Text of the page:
Preparing for your anaesthetic

Every patient and every operation are different which means your response to anaesthesia will be too.

We recommend the following strategies:

Stop smoking

Ideally six weeks before surgery, but the longer the better. You should never smoke 24 hours before your procedure. See your GP for help to quit smoking.

Regular exercise

Whether it's regular walking or hitting the gym, exercising for half an hour a day will improve your health.

Avoid alcohol

Alcohol has many ill-effects on your health and should be avoided prior to your procedure.

Follow all fasting and medication guidelines

Most regular medications can be continued. Medications on the day of surgery can be taken, early in the morning, with a small amount of water. Medications that may cause bleeding, otherwise known as anticoagulant medications, are often ceased prior to surgery, however, you should not cease anticoagulant medication unless you check with your Surgeon, GP or Specialist Doctor. Some anticoagulant medication is very important to help prevent stroke, or heart attack and should not be ceased without medical advice. Some anticoagulant medications will need to be ceased up to 10 days prior to your operation so please advise your doctors during the surgical and anaesthetic consultations that you are on blood thinning medications.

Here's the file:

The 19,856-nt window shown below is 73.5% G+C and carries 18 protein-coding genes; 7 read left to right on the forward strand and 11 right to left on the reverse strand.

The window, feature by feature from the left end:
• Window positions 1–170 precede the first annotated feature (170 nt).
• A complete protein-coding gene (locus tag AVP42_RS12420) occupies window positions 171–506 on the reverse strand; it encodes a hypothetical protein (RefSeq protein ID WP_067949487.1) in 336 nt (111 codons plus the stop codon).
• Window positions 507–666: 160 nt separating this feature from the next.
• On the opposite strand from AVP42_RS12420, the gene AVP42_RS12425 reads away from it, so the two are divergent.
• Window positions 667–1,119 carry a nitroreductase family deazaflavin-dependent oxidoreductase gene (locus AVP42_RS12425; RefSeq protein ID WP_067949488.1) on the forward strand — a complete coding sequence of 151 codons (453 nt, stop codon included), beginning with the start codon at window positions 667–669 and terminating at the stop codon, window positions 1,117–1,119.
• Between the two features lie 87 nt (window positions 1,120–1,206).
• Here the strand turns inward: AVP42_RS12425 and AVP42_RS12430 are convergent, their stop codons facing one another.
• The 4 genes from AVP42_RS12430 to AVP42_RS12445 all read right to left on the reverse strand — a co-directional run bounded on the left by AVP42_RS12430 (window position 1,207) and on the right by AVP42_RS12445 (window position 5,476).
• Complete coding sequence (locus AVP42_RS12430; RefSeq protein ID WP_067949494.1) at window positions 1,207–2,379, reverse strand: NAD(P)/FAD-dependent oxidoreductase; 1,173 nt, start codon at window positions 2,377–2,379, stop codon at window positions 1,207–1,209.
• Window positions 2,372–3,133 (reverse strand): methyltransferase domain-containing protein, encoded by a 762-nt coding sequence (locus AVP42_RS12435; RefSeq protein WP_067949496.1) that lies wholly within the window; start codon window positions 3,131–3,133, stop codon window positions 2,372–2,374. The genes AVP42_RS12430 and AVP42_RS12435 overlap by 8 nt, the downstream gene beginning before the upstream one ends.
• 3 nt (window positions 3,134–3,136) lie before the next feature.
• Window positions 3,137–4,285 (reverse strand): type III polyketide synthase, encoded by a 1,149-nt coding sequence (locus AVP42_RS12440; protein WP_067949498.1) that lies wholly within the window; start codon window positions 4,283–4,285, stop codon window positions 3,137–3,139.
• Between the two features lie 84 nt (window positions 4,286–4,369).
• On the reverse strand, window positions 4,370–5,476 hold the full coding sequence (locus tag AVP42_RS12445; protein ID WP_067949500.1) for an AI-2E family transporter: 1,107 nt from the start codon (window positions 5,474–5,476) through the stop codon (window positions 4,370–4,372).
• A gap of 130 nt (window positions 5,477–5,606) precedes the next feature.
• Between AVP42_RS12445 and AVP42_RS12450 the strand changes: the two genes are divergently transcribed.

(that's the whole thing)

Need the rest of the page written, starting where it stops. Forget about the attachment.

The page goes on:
Bring your medications or a list of medications you take, with you to the hospital. Please call our rooms on (07) 3844 0390 or send us an email to reception@gabbaanaesthesia.com.au if you are unsure about any medication management in the lead up to your surgery.

Herbal Medicines

It is recommended that you cease herbal medications, including fish oil, 2 weeks prior to your procedure. Some herbal medications may interact with Anaesthetic agents or exacerbate bleeding.

Nail Polish or Acrylic Nails

Some nail polish can interfere with the pulse oximetry used to measure your blood oxygen concentration. Some hospitals recommend removing your nail polish. Usually there isn’t a problem with acrylic nails, however, if they are dark in colour or if they interfere with the monitoring equipment, then they may have to be removed if requested by the hospital or Anaesthetist. This would be for your own safety.

If you have any concerns in relation to any of the above instructions, please do not hesitate to phone us on (07) 3844 0390 or send us an email to reception@gabbaanaesthesia.com.au